How do you upgrade a personal issue into a social movement? This is an evergreen question, though itâ€™s especially relevant during this election season.
Arthur C. Brooks, in The Conservative Heart: How to Build a Fairer, Happier, and More Prosperous America, provides a formula thatâ€™s consistent with Presentation Excellenceâ€™s approach which has guided thousands of people to deliver persuasive, winnings: ADAP. (ADAP stands for Audience Driven (i.e., knowing and responding to your audienceâ€™s current positions and willingness to accept new information), Authentic Presentations (i.e., being true to your values so you maximize your personal power and generate trust and enthusiasm). It consists of four stepsâ€
- Launch a rebellion
- Declare majoritarian values
- Claim the moral high ground
- Unite people behind an agenda.
An example is MADD â€“ Mothers Against Drunk Driving.Â Years ago, drunk driving was considered â€œno big dealâ€; when Candace Lightnerâ€™s 13 year old daughter was killed in 1980 while walking to a church carnival by a hit-and-run driver, the police failed to even mention that the driver was drunk. Upon learning that the driver not only was drunk, but was out on bail from another drunk driving hit-and-run and that this was his fourth offense in years, Candace decided to take action.
She researched the issue and discovered that alcohol was involved in nearly 60% of fatal car crashes. She and a friend, Sue LeBrun-Green started MADD as a rebellion against a social attitude that condoned dangerous activity while it was claiming lives. While many parental rebellions with good intentions, such as Tipper Goreâ€™s Parents Must Resource Center (PMRC, focused on curbing sexually explicit and violent lyrics in music, die out, MADD didnâ€™t fizzle because it followed the formula.
First, they declared majoritarian values: since every parent wants to protect children from danger, the focus was on Keeping Kids Safe. â€œWhen we donâ€™t take this problem seriously, we are not keeping our kids safe. That is contrary to what all of us agree are our priorities.â€ Next, it focused its proposals on protecting innocent victims â€“ which led to the National Minimum Drinking Age Act, a bill that reduced a stateâ€™s share of federal highway dollars if it failed to raise the drinking age to 21. (Indeed, when stateâ€™s rights advocates tried to get President Reagan to oppose the bill, he responded that since it helps save kidsâ€™ lives â€“ he will support it, and signed it into law.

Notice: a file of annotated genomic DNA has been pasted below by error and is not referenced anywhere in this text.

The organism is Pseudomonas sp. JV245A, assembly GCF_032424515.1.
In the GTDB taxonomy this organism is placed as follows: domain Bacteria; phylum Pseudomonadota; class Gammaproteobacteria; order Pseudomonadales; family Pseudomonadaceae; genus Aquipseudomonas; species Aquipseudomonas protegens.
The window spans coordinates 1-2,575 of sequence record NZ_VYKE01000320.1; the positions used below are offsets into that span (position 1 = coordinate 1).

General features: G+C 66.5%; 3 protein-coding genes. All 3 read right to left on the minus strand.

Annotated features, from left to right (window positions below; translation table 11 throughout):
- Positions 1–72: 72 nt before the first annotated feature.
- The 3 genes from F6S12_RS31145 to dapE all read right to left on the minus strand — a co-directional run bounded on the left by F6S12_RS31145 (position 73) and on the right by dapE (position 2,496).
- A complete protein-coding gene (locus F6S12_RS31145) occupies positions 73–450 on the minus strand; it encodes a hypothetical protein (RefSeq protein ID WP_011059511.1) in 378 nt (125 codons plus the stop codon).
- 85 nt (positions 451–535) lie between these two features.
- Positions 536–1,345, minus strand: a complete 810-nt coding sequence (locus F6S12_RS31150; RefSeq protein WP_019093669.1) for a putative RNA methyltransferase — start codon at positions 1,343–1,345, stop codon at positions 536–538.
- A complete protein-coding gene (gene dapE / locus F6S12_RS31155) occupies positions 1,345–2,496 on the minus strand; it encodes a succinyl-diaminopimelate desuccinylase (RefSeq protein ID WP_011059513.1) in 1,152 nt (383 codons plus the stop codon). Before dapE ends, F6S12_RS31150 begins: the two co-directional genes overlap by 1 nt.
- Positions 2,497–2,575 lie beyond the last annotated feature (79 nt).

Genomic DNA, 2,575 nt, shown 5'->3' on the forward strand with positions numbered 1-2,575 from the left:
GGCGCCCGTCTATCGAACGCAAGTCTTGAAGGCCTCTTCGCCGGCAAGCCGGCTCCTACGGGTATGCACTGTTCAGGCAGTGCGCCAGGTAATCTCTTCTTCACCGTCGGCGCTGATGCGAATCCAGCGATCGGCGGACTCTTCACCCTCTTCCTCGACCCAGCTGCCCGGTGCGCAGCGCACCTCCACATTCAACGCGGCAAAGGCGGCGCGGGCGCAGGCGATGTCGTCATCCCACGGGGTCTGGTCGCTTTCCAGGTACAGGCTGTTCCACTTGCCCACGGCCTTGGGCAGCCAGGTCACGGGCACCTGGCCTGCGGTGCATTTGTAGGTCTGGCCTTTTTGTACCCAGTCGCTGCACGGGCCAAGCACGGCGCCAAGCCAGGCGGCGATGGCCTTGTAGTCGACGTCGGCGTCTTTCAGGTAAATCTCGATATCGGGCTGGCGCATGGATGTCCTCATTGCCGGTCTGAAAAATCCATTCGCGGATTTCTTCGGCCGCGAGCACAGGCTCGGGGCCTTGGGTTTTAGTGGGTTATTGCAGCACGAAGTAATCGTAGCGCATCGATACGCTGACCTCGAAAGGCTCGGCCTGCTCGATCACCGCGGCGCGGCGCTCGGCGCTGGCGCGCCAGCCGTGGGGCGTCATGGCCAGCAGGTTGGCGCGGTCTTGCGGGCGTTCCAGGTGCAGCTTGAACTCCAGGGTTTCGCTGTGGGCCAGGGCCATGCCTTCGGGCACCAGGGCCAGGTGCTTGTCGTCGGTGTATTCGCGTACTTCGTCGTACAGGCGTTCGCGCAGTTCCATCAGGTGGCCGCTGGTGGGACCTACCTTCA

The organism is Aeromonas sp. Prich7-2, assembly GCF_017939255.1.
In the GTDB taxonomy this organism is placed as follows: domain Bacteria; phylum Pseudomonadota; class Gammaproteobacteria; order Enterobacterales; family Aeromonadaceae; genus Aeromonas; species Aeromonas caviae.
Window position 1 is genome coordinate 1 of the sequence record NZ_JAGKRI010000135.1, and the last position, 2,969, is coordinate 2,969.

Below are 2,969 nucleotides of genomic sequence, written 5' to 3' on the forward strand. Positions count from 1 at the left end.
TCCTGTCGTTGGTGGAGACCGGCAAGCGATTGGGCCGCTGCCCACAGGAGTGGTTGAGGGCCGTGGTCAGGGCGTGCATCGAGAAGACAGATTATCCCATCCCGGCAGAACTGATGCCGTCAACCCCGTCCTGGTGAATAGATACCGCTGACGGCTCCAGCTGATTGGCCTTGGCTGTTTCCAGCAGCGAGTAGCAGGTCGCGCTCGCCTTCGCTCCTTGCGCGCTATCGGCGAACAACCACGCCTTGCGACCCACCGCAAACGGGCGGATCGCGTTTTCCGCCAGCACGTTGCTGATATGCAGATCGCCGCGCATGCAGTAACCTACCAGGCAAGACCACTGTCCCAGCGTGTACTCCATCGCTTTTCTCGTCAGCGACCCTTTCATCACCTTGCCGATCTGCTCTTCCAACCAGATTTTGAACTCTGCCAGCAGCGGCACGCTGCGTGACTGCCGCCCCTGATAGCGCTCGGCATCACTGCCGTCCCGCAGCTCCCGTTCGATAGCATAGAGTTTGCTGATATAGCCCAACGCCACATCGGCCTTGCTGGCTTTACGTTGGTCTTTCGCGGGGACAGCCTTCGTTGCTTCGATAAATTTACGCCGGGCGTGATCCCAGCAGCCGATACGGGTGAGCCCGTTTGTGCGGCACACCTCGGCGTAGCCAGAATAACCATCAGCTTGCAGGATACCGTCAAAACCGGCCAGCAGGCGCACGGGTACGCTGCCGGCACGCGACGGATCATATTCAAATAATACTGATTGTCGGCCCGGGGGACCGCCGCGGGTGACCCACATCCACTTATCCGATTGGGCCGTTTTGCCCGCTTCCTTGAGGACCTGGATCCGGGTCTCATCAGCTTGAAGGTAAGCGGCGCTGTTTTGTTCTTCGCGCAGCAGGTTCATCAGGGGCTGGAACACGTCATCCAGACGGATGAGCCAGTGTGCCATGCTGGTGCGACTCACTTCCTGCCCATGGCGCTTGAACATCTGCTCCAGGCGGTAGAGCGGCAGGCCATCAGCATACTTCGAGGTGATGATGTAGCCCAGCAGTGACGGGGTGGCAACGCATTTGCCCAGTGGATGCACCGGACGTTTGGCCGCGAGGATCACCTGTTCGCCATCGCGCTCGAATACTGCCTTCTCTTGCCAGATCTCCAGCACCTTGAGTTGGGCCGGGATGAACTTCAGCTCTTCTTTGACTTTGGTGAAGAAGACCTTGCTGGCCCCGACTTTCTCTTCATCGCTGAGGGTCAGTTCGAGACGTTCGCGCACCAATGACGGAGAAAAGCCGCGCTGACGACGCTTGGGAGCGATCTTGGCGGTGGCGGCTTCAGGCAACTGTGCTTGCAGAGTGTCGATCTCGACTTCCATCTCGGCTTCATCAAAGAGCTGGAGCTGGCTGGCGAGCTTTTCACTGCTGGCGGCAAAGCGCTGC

In the years that followed, it adopted the moral high ground: Drunk driving kills kids. So itâ€™s not just unfortunate, itâ€™s morally wrong. So it focused on transforming Americaâ€™s views on drunk driving: people who did it was personally immoral and should be licked up. It focused on getting states to increase penalties for driving under the influence â€“ always on behalf of kids, as the majority of Americans would want. It successfully lobbied for a range of related issues (e.g., the enactment and enforcement of seat belt laws as well as getting communities to institute public sobriety checkpoints.) The country united behind its crusade: by 1994 MADD was the most popular charity in America; celebrities and politicians jostled to be public associated with it. It united the country around the new majoritarian view and produced enduring cultural change
As Zig Ziglar said â€œYou can get anything you want as long as you give people what they want.â€ Itâ€™s true for all presentersâ€“ whether youâ€™re seeking the support of investors, management or customers on an issue you care about, or seeking to convert a personal protect into a social movement. Use the ADAP formula: Know what the audience really wants and is prepared to accept, and be authentic in your proposal for why and how they should adopt your proposal â€“ it will enable you to achieve the goal.
How have you tried to upgrade your issue into significant movement by the audience?Â Share with us.